ConAgra Splits Again Leaving Lamb Weston To Fend For Itself

ConAgra Foods Inc. moves to split up the company again this year. In an unexpected announcement from CEO Sean Connolly, the food conglomerate is spinning off its frozen potato products company, Lamb Weston.

The Wall Street Journal reports ConAgra and Lamb Weston will split into two separate public companies. ConAgra will be renamed ConAgra Brands while Lamb Weston, which sells frozen potato products to commercial customers, will keep the name and operate on its own.

Connolly thinks splitting from Lamb Weston will enable both companies to grow individually, allowing them the flexibility to take advantage of unique opportunities within their respective marketplace.

“Clearly, as a company, we’ve had a lot of different things going on and competing for management’s attention. By creating two pure-play companies, we are best positioning each to compete. Shareholders will gain direct exposure to more focused consumer and commercial foods businesses, each with distinct customer bases and investment profiles.”

Connolly said the split is part of a larger plan to make the newly named ConAgra Brands a leaner, more focused company. Under his leadership, there is much to do inside the company to improve but will continue to leave options open.

“But of course, we’ll always be open to new additions that can modernize and enhance the portfolio,” he told CNBC.

This may be a hint that ConAgra Brands wants to add to its already large consumer foods business. Some analysts are looking at frozen food maker, Pinnacle Foods Inc., as a possible acquisition target. When Connolly was head of Hillshire Brands Co. in 2014, he tried to buy Pinnacle, but the deal ultimately fell through when Hillshire was sold to Tyson Foods Inc.

Connolly is being quiet about any possible ConAgra future acquisitions, and some experts say it wouldn’t make sense for the Slim Jim producer to make any more large moves right now.

Slim Jim maker spins off Lamb Weston

With a slightly smaller, more dedicated company, ConAgra will be looking for ways to add value to its existing product lines like Peter Pan peanut butter, PAM cooking spray, Hebrew National hot dogs, and Chef Boyardee. Additionally, the company plans to enhance its natural and organic food lines as well as revamp its premium and gourmet brands like Healthy Choice.

In addition to splitting from Lamb Weston, ConAgra made some other moves to get the company more focused and profitable.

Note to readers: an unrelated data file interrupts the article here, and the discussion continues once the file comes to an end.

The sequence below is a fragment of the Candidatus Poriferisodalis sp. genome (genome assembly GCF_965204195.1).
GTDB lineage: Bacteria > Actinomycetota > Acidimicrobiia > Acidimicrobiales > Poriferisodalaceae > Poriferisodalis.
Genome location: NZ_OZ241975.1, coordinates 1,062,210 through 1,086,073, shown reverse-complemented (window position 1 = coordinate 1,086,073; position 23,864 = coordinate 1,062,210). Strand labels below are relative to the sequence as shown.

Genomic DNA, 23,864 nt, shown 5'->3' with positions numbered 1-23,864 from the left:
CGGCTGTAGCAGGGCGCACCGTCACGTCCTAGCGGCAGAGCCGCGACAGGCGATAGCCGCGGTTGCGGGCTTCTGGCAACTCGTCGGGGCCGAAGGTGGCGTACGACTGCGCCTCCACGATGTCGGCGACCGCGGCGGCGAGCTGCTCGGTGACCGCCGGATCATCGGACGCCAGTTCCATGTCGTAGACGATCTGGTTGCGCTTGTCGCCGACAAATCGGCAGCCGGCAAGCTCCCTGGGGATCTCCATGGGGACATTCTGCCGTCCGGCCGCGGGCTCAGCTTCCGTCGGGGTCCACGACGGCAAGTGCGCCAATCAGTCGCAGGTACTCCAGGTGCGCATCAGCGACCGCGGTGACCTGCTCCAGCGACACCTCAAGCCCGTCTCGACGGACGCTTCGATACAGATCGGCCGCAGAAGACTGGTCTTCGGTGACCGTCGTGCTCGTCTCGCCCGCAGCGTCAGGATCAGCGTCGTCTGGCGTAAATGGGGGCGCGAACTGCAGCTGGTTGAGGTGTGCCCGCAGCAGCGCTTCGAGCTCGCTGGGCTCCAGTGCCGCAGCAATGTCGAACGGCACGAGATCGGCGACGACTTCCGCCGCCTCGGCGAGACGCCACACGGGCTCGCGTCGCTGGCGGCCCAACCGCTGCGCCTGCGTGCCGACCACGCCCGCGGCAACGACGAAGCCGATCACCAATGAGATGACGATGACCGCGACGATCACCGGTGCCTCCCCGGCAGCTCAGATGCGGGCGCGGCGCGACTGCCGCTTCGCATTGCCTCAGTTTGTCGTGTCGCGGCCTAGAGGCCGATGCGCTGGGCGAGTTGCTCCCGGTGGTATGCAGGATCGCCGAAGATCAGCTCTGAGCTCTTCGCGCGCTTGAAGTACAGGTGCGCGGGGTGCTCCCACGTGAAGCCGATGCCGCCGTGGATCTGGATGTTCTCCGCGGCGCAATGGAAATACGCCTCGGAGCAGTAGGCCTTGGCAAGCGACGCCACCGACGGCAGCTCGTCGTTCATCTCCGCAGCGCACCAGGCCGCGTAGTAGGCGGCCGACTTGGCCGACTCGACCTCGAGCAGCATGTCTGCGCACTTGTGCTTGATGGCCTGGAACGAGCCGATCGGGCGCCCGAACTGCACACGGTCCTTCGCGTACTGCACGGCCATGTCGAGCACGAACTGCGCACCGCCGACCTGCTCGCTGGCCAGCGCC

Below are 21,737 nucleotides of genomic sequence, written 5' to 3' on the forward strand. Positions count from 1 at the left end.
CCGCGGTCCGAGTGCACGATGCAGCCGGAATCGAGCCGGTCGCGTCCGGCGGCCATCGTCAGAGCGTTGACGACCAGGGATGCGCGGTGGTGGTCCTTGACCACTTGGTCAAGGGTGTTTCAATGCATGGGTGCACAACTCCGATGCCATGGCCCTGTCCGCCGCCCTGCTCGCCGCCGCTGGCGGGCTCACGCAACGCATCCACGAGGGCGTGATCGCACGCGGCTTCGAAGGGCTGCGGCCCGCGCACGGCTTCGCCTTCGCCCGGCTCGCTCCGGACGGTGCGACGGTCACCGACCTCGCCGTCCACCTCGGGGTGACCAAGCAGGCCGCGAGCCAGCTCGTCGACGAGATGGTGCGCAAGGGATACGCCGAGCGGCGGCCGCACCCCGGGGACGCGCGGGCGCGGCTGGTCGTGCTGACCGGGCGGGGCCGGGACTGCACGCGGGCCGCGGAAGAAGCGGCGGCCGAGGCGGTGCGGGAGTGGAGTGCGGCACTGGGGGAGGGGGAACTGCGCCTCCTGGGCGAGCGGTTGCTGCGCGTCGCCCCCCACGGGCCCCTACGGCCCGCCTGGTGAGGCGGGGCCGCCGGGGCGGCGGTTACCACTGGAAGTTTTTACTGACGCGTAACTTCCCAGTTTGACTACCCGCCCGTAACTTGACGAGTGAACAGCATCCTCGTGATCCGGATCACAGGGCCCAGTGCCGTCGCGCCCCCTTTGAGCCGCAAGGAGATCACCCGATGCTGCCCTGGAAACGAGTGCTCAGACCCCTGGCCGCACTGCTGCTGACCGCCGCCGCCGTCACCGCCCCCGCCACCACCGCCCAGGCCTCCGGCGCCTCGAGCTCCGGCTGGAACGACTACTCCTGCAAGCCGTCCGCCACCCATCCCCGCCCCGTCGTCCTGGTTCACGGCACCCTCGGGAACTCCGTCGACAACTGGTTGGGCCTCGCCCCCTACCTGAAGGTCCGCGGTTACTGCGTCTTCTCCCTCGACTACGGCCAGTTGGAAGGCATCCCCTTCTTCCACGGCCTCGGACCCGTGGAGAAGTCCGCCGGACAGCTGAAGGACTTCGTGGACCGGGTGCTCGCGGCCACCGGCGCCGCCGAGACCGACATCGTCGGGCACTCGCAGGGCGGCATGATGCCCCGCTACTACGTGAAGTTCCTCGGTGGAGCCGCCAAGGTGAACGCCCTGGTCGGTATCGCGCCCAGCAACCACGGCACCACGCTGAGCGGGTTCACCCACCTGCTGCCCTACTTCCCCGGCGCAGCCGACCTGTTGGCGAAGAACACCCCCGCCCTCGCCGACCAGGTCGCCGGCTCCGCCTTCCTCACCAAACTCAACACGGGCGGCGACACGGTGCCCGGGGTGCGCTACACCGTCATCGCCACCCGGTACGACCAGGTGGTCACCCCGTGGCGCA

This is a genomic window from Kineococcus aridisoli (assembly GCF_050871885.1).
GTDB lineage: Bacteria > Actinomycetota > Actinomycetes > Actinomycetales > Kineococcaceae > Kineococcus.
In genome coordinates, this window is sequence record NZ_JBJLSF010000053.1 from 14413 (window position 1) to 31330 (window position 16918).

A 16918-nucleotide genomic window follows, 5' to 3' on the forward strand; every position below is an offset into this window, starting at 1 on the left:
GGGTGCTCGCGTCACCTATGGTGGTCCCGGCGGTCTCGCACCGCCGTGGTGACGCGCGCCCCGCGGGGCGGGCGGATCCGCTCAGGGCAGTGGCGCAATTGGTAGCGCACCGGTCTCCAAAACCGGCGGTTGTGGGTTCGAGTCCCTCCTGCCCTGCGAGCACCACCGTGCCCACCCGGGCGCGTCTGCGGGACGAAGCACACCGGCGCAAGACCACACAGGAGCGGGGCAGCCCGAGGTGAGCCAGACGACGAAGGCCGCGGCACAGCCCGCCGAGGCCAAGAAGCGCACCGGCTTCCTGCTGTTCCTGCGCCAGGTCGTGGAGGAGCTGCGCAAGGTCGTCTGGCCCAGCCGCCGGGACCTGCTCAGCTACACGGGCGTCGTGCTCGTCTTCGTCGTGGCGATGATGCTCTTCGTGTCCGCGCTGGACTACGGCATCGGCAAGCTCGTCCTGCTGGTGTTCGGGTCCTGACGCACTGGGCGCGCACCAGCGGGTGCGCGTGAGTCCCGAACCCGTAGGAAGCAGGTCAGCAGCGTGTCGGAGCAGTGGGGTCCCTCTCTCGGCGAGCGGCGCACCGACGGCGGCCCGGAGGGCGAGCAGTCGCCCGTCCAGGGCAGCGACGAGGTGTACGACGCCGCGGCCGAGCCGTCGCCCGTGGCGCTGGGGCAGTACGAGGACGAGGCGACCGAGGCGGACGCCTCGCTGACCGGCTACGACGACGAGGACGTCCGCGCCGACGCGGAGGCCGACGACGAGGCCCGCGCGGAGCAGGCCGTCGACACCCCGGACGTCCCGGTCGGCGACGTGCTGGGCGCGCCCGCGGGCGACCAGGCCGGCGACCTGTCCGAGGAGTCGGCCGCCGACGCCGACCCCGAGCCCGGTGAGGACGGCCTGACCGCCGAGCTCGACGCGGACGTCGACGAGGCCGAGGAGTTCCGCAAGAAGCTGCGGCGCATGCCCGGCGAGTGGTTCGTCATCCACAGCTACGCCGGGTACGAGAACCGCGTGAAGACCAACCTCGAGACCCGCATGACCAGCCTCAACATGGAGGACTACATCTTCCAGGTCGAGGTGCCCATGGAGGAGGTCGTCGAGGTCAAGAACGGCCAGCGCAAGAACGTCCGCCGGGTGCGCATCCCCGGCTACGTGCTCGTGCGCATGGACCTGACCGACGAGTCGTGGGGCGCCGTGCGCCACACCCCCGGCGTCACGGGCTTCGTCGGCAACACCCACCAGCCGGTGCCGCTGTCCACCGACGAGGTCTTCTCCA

Earlier this month, ConAgra spun off its private label business. In a deal worth $2.7 billion, Treehouse Foods Inc., which makes foods for in-house grocery store brands, purchased ConAgra’s floundering Ralcorp. ConAgra purchased Ralcorp less than three years ago and has been unable to turn a profit in the private brands segment.

In October, Connelly also cleaned house by laying off 30 percent of its workforce. As reported previously by the Inquisitr, ConAgra cut 1,500 jobs and moved its headquarters from Omaha, Nebraska, to Chicago, Illinois. However, the layoffs were limited to only office personnel and no workers in food production plants were let go.

The consumer foods business, which will be the majority of ConAgra’s business after the split, had operating profit margins of 14.6 percent in its fiscal year. On the other hand, Lamb Weston’s margin was 12.7 percent for the commercial foods business.

Lamb Weston splits from ConAgra

After ConAgra announced the Lamb Weston spinoff, investors rallied sending the stock up 4 percent to $40.93 on Wednesday. The deal will be structured as a tax-free spinoff.

ConAgra shareholders will own stock in both companies once the split is completed in late 2016. However, some investors are worried Lamb Weston will be acquired by another company very quickly.

Lamb Weston brought in almost $2.9 billion in fiscal 2015. The frozen potato company has yet to put a new management plan in place, but it will continue to operate out of their Pacific Northwest headquarters after the split from ConAgra.

[Photo by William Thomas Cain/Getty Images]